Lukretia Booysen (Griekwa, Nama) is an Indigenous changemaker and founder and curator of the Koena Art Institute, an Indigenous heritage preservation space, in Cape Town, South Africa. Her work is about more than preservation; it is a celebration of Indigenous people and their heritage. Booysen started in the arts about eight years ago after she was approached by an Indigenous artist who asked her to represent him, even though she knew little about art at the time. A week later, she sold her first art piece and began representing her first Indigenous artist, which became the beginning of the Koena Art Institute. Shaldon Ferris (Khoisan), Cultural Survival Indigenous Rights Radio Coordinator, recently spoke with Booysen.
Cultural Survival: Please tell us about your work.
Lukretia Booysen: The Koena Art Institute is an organization that celebrates Indigenous heritage through art. We are an Indigenous-owned, led, and managed organization that tells stories by Indigenous artists through the Indigenous lens and experience, informed by Indigenous knowledge systems. Currently in the art scene in South Africa, for Indigenous artists there is still a long way to go in terms of inclusion. It is an uphill struggle to get our work recognized as an art form and included in the broader artistic landscape. The Koena Art Institute, in conjunction with Iziko Museums and Iziko Co-Curator Annelize Kotze, has come together to put on an exhibition called “The Evolution of Indigenous Arts.”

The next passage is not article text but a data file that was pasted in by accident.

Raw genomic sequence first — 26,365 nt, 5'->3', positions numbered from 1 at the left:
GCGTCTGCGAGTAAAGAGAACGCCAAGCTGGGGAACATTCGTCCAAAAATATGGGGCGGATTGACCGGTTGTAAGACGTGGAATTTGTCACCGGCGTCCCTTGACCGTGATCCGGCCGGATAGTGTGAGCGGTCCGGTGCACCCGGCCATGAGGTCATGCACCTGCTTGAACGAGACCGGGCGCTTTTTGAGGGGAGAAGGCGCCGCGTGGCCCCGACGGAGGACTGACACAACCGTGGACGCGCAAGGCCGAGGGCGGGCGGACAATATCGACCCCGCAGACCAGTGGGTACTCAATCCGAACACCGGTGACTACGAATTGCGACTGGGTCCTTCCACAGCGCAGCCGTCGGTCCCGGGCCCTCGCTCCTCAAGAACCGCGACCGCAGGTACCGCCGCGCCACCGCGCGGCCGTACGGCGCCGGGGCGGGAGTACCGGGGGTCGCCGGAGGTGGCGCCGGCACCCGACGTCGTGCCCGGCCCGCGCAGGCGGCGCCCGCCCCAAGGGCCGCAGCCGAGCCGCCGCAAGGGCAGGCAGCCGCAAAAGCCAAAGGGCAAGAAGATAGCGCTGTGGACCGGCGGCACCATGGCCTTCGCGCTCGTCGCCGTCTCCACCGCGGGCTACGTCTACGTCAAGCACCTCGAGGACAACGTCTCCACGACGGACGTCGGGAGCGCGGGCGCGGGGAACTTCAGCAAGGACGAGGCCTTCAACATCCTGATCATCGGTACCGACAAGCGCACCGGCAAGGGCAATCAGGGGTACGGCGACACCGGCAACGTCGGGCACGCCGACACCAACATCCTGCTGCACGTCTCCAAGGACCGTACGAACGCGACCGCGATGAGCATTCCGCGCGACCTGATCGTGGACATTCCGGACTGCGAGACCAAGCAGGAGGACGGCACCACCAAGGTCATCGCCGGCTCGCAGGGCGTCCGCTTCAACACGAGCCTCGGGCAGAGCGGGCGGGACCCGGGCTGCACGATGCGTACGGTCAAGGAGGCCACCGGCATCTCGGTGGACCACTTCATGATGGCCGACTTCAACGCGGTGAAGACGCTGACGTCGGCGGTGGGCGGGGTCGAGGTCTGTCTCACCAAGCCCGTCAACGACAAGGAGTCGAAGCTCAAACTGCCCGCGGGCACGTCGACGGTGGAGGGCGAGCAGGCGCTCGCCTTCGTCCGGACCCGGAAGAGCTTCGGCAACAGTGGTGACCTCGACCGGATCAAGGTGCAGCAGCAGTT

Iziko Museums is an organization that has stood the test of time and is also a state entity that represents arts, history, natural history, and archaeology. They have played such a big role in preserving history. So for us as a startup organization, being able to work with this organization is really affirming. It is really a groundbreaking and historic event for us as an Indigenous organization. Being able to work with Iziko and learning and understanding how the environment functions has been such an amazing experience. The team, the staff, everybody has just made us feel so at home.
“Icon” by Anthony Roach.
CS: What is this exhibition about and why did it come to be?